Saturday, December 26, 2020



PHENOMENALITY: *marvelous*
CAMPBELLIAN FUNCTIONS: *cosmological, sociological*

MEGASHARK VS. CROCOSAURUS picks up where the previous MEGASHARK VS. GIANT OCTOPUS left off, but leaves behind the eight-armed monster and substitutes a big croc. None of the characters from the first film show up, but this is no loss, since the first ones were forgettable. In contrast, the script for CROCOSAURUS comes up with three viewpoint characters-- a Navy scientist, a U.S. government agent, and an English hunter of rare animals-- who play off one another a little better than the human characters found in most big-beast flicks.

Although Megashark is the focus of this four-flick series, if only in line with the scores of killer-shark films out there, both the Giant Octopus and the Crocosaurus are more visually interesting, and I consider both of them co-stars alongside the big megalodon. The script works in a relatively well-thought-out conflict for the shark and the croc, before the interfering humans manage to wipe them out.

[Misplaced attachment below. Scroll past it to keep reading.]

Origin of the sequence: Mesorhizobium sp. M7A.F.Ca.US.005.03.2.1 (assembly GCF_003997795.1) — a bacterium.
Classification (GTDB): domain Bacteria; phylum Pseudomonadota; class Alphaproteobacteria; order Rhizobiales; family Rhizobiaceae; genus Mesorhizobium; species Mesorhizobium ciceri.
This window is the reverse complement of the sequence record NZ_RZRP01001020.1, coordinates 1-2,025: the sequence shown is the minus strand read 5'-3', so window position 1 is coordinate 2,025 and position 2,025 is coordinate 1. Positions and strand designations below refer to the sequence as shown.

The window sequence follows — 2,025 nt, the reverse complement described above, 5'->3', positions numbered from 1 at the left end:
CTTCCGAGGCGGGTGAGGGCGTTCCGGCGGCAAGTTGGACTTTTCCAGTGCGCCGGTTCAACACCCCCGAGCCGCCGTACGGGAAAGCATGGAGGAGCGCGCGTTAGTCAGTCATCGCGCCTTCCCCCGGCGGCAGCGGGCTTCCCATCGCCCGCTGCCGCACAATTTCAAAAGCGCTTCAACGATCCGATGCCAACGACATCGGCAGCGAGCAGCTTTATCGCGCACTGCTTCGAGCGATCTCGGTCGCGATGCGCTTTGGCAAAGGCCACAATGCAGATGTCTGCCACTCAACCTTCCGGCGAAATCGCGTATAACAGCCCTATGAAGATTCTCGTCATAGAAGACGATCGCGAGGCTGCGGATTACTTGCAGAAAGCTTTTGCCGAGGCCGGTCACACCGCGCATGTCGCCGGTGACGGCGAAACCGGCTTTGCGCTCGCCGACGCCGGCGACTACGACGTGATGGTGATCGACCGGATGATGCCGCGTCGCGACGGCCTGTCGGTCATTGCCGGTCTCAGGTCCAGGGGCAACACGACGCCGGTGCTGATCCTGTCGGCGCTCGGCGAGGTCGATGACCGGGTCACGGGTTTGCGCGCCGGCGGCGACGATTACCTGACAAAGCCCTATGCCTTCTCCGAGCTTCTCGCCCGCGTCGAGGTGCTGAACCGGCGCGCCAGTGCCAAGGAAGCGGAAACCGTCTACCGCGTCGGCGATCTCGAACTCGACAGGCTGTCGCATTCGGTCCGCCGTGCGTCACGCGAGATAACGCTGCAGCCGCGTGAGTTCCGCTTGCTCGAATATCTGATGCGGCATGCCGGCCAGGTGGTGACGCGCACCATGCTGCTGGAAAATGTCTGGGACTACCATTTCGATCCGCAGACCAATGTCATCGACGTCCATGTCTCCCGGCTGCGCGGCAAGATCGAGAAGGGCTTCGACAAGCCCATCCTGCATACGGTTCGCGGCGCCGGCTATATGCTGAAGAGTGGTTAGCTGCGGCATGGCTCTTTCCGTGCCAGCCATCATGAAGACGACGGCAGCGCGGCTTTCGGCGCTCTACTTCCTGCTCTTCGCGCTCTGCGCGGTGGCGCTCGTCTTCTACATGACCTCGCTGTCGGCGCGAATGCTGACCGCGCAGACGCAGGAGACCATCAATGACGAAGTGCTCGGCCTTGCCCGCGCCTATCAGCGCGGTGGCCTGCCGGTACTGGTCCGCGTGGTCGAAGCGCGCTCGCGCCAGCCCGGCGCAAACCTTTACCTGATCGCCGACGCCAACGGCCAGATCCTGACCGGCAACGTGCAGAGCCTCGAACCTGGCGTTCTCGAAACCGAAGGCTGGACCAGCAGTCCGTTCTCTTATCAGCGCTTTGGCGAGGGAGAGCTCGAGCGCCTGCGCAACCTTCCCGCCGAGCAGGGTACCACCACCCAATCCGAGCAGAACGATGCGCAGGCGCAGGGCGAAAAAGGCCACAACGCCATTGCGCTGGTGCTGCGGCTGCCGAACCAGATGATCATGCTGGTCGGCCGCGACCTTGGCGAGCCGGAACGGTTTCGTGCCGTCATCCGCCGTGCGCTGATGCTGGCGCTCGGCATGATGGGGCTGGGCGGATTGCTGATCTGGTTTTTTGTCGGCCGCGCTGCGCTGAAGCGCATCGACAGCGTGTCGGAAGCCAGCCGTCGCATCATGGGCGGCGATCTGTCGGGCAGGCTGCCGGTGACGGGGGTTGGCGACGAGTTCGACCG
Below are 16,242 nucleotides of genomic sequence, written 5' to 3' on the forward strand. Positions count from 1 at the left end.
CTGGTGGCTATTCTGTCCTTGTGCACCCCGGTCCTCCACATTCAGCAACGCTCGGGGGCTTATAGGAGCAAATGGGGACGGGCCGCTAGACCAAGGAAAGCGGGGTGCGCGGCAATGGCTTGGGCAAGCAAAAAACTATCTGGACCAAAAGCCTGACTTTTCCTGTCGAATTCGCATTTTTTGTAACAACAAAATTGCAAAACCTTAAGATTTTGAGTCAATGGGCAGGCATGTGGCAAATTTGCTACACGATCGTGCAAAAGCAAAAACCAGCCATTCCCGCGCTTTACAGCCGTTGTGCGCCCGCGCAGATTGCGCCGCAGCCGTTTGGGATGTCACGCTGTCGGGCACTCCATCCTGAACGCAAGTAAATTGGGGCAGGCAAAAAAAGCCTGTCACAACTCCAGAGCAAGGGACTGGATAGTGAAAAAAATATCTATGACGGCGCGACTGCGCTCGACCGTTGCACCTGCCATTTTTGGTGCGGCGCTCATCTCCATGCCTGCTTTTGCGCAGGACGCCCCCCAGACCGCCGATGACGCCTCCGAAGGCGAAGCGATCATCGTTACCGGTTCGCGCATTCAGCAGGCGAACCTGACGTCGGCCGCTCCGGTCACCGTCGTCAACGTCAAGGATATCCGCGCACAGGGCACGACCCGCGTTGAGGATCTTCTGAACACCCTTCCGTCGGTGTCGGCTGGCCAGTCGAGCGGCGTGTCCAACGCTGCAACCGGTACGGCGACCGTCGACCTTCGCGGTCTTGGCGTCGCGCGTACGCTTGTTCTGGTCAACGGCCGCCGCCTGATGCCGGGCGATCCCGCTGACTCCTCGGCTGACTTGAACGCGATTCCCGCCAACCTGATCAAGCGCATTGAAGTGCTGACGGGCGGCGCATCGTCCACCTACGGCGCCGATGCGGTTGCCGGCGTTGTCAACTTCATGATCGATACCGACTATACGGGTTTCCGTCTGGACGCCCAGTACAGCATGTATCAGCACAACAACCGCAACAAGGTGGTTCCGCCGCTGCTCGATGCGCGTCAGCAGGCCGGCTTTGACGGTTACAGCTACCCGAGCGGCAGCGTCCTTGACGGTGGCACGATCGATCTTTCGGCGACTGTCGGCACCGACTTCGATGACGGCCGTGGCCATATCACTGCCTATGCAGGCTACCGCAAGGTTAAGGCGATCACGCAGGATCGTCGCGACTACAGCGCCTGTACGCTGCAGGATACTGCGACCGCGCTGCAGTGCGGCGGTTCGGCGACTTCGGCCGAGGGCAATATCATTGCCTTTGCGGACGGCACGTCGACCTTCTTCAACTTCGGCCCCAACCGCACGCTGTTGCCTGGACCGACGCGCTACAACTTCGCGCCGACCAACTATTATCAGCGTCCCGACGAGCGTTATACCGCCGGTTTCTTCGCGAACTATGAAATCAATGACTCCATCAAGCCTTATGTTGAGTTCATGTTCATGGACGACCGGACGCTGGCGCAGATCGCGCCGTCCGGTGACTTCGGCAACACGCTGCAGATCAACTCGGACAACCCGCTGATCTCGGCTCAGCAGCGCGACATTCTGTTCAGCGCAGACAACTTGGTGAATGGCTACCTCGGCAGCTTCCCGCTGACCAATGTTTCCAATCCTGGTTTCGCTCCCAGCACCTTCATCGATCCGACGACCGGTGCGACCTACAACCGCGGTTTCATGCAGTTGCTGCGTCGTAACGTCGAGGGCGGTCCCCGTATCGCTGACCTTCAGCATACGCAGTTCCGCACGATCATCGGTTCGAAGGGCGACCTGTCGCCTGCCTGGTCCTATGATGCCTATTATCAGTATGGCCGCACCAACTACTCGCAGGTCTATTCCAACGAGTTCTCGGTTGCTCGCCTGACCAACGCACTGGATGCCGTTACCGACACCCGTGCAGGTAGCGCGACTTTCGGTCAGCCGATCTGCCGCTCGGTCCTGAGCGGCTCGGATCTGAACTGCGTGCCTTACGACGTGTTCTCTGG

Though there's not much to say about CROCOSAURUS, it's an improvement over the second sequel, MEGASHARK VS. MECHA SHARK is a dull slog indeed. I'm not sure why the honchos at the Asylum didn't just keep churning big prehistoric survivals, unless they had some delusion of being able to come up with a robot as appealing as Toho's Mechagodzilla. The "Mecha Shark" of the title is a shark-shaped submarine invented by a boring lady scientist, and although she wants to use her invention against a new Megashark (the first one have been finished off in the first sequel), the Mecha Shark has a tendency to go berserk at times, as if it was a real sea-beast.

MECHA SHARK's only accomplishment is to make the third sequel, MEGASHARK VS. KOLOSSUS, look at least adequate by comparison. However, I don't think either Mecha Shark or Kolossus have enough personality to share the spotlight with the monster shark, since they're just tools of those pesky humans.

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